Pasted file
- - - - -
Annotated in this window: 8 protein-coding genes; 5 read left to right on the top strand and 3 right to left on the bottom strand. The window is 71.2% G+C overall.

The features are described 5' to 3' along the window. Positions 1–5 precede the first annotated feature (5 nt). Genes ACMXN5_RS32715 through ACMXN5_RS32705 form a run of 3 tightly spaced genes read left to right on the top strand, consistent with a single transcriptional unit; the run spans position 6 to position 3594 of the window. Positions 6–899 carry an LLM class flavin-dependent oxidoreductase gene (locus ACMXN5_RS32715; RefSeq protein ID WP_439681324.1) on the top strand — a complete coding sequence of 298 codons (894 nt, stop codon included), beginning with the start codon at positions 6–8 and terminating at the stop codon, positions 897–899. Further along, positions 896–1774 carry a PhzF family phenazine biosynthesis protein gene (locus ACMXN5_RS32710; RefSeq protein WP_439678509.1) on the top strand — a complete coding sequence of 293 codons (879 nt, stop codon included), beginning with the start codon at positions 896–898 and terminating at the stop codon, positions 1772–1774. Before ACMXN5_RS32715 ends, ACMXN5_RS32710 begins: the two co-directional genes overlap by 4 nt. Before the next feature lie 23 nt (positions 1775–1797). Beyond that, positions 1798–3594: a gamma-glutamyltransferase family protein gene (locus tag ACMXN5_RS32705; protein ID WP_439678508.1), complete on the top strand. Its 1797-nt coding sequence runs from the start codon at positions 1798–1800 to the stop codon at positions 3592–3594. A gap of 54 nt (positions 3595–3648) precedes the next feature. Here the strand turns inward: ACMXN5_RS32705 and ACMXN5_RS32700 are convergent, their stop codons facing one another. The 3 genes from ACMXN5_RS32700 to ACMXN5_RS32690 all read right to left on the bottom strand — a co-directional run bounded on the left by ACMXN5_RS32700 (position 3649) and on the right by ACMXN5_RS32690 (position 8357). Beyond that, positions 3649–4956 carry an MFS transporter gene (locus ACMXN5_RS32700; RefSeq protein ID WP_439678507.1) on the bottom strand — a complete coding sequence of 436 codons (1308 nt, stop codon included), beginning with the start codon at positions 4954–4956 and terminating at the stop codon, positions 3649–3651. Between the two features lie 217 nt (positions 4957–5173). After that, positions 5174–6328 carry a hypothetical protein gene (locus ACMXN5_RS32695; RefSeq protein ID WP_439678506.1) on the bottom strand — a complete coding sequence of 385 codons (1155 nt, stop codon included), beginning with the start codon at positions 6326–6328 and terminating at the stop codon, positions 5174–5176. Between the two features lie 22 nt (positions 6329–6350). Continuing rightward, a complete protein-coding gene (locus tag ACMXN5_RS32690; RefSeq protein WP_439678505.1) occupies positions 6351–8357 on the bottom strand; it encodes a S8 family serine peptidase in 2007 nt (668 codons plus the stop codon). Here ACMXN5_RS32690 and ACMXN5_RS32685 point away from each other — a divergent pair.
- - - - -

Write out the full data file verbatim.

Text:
Annotated in this window: 8 protein-coding genes; 5 read left to right on the top strand and 3 right to left on the bottom strand. The window is 71.2% G+C overall.

The features are described 5' to 3' along the window. Positions 1–5 precede the first annotated feature (5 nt). Genes ACMXN5_RS32715 through ACMXN5_RS32705 form a run of 3 tightly spaced genes read left to right on the top strand, consistent with a single transcriptional unit; the run spans position 6 to position 3594 of the window. Positions 6–899 carry an LLM class flavin-dependent oxidoreductase gene (locus ACMXN5_RS32715; RefSeq protein ID WP_439681324.1) on the top strand — a complete coding sequence of 298 codons (894 nt, stop codon included), beginning with the start codon at positions 6–8 and terminating at the stop codon, positions 897–899. Further along, positions 896–1774 carry a PhzF family phenazine biosynthesis protein gene (locus ACMXN5_RS32710; RefSeq protein WP_439678509.1) on the top strand — a complete coding sequence of 293 codons (879 nt, stop codon included), beginning with the start codon at positions 896–898 and terminating at the stop codon, positions 1772–1774. Before ACMXN5_RS32715 ends, ACMXN5_RS32710 begins: the two co-directional genes overlap by 4 nt. Before the next feature lie 23 nt (positions 1775–1797). Beyond that, positions 1798–3594: a gamma-glutamyltransferase family protein gene (locus tag ACMXN5_RS32705; protein ID WP_439678508.1), complete on the top strand. Its 1797-nt coding sequence runs from the start codon at positions 1798–1800 to the stop codon at positions 3592–3594. A gap of 54 nt (positions 3595–3648) precedes the next feature. Here the strand turns inward: ACMXN5_RS32705 and ACMXN5_RS32700 are convergent, their stop codons facing one another. The 3 genes from ACMXN5_RS32700 to ACMXN5_RS32690 all read right to left on the bottom strand — a co-directional run bounded on the left by ACMXN5_RS32700 (position 3649) and on the right by ACMXN5_RS32690 (position 8357). Beyond that, positions 3649–4956 carry an MFS transporter gene (locus ACMXN5_RS32700; RefSeq protein ID WP_439678507.1) on the bottom strand — a complete coding sequence of 436 codons (1308 nt, stop codon included), beginning with the start codon at positions 4954–4956 and terminating at the stop codon, positions 3649–3651. Between the two features lie 217 nt (positions 4957–5173). After that, positions 5174–6328 carry a hypothetical protein gene (locus ACMXN5_RS32695; RefSeq protein ID WP_439678506.1) on the bottom strand — a complete coding sequence of 385 codons (1155 nt, stop codon included), beginning with the start codon at positions 6326–6328 and terminating at the stop codon, positions 5174–5176. Between the two features lie 22 nt (positions 6329–6350). Continuing rightward, a complete protein-coding gene (locus tag ACMXN5_RS32690; RefSeq protein WP_439678505.1) occupies positions 6351–8357 on the bottom strand; it encodes a S8 family serine peptidase in 2007 nt (668 codons plus the stop codon). Here ACMXN5_RS32690 and ACMXN5_RS32685 point away from each other — a divergent pair.